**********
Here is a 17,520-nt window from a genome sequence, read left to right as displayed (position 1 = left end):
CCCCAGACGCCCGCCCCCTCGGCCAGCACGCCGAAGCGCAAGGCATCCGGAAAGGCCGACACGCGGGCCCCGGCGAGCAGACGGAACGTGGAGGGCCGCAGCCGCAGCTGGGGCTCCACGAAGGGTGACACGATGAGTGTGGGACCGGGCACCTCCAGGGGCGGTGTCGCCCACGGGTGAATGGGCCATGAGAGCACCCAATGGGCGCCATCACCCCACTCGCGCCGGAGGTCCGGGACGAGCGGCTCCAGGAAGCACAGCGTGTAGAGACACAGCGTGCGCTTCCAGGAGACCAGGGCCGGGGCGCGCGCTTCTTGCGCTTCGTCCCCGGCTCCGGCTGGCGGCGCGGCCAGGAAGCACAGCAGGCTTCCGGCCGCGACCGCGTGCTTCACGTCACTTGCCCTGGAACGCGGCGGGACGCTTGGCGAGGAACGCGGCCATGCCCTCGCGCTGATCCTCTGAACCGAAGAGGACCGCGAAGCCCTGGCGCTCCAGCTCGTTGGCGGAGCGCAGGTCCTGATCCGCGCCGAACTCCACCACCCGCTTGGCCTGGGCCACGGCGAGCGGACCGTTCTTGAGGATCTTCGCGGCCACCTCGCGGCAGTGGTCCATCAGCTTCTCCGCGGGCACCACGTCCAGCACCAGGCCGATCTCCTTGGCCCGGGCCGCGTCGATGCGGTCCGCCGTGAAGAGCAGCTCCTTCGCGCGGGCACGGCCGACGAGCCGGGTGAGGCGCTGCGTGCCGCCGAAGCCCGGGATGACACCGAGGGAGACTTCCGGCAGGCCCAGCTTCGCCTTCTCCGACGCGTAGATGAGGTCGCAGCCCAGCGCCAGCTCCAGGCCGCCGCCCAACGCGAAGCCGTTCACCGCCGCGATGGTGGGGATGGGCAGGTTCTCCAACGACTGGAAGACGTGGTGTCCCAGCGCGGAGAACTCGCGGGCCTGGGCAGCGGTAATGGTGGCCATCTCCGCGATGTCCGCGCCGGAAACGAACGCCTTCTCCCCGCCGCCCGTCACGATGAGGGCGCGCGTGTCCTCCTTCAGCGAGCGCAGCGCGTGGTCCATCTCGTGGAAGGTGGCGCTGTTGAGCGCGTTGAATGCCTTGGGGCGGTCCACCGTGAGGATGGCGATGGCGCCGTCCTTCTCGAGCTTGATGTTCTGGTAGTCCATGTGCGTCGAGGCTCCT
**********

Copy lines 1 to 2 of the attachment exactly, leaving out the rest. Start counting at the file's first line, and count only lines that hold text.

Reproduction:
Here is a 17,520-nt window from a genome sequence, read left to right as displayed (position 1 = left end):
CCCCAGACGCCCGCCCCCTCGGCCAGCACGCCGAAGCGCAAGGCATCCGGAAAGGCCGACACGCGGGCCCCGGCGAGCAGACGGAACGTGGAGGGCCGCAGCCGCAGCTGGGGCTCCACGAAGGGTGACACGATGAGTGTGGGACCGGGCACCTCCAGGGGCGGTGTCGCCCACGGGTGAATGGGCCATGAGAGCACCCAATGGGCGCCATCACCCCACTCGCGCCGGAGGTCCGGGACGAGCGGCTCCAGGAAGCACAGCGTGTAGAGACACAGCGTGCGCTTCCAGGAGACCAGGGCCGGGGCGCGCGCTTCTTGCGCTTCGTCCCCGGCTCCGGCTGGCGGCGCGGCCAGGAAGCACAGCAGGCTTCCGGCCGCGACCGCGTGCTTCACGTCACTTGCCCTGGAACGCGGCGGGACGCTTGGCGAGGAACGCGGCCATGCCCTCGCGCTGATCCTCTGAACCGAAGAGGACCGCGAAGCCCTGGCGCTCCAGCTCGTTGGCGGAGCGCAGGTCCTGATCCGCGCCGAACTCCACCACCCGCTTGGCCTGGGCCACGGCGAGCGGACCGTTCTTGAGGATCTTCGCGGCCACCTCGCGGCAGTGGTCCATCAGCTTCTCCGCGGGCACCACGTCCAGCACCAGGCCGATCTCCTTGGCCCGGGCCGCGTCGATGCGGTCCGCCGTGAAGAGCAGCTCCTTCGCGCGGGCACGGCCGACGAGCCGGGTGAGGCGCTGCGTGCCGCCGAAGCCCGGGATGACACCGAGGGAGACTTCCGGCAGGCCCAGCTTCGCCTTCTCCGACGCGTAGATGAGGTCGCAGCCCAGCGCCAGCTCCAGGCCGCCGCCCAACGCGAAGCCGTTCACCGCCGCGATGGTGGGGATGGGCAGGTTCTCCAACGACTGGAAGACGTGGTGTCCCAGCGCGGAGAACTCGCGGGCCTGGGCAGCGGTAATGGTGGCCATCTCCGCGATGTCCGCGCCGGAAACGAACGCCTTCTCCCCGCCGCCCGTCACGATGAGGGCGCGCGTGTCCTCCTTCAGCGAGCGCAGCGCGTGGTCCATCTCGTGGAAGGTGGCGCTGTTGAGCGCGTTGAATGCCTTGGGGCGGTCCACCGTGAGGATGGCGATGGCGCCGTCCTTCTCGAGCTTGATGTTCTGGTAGTCCATGTGCGTCGAGGCTCCT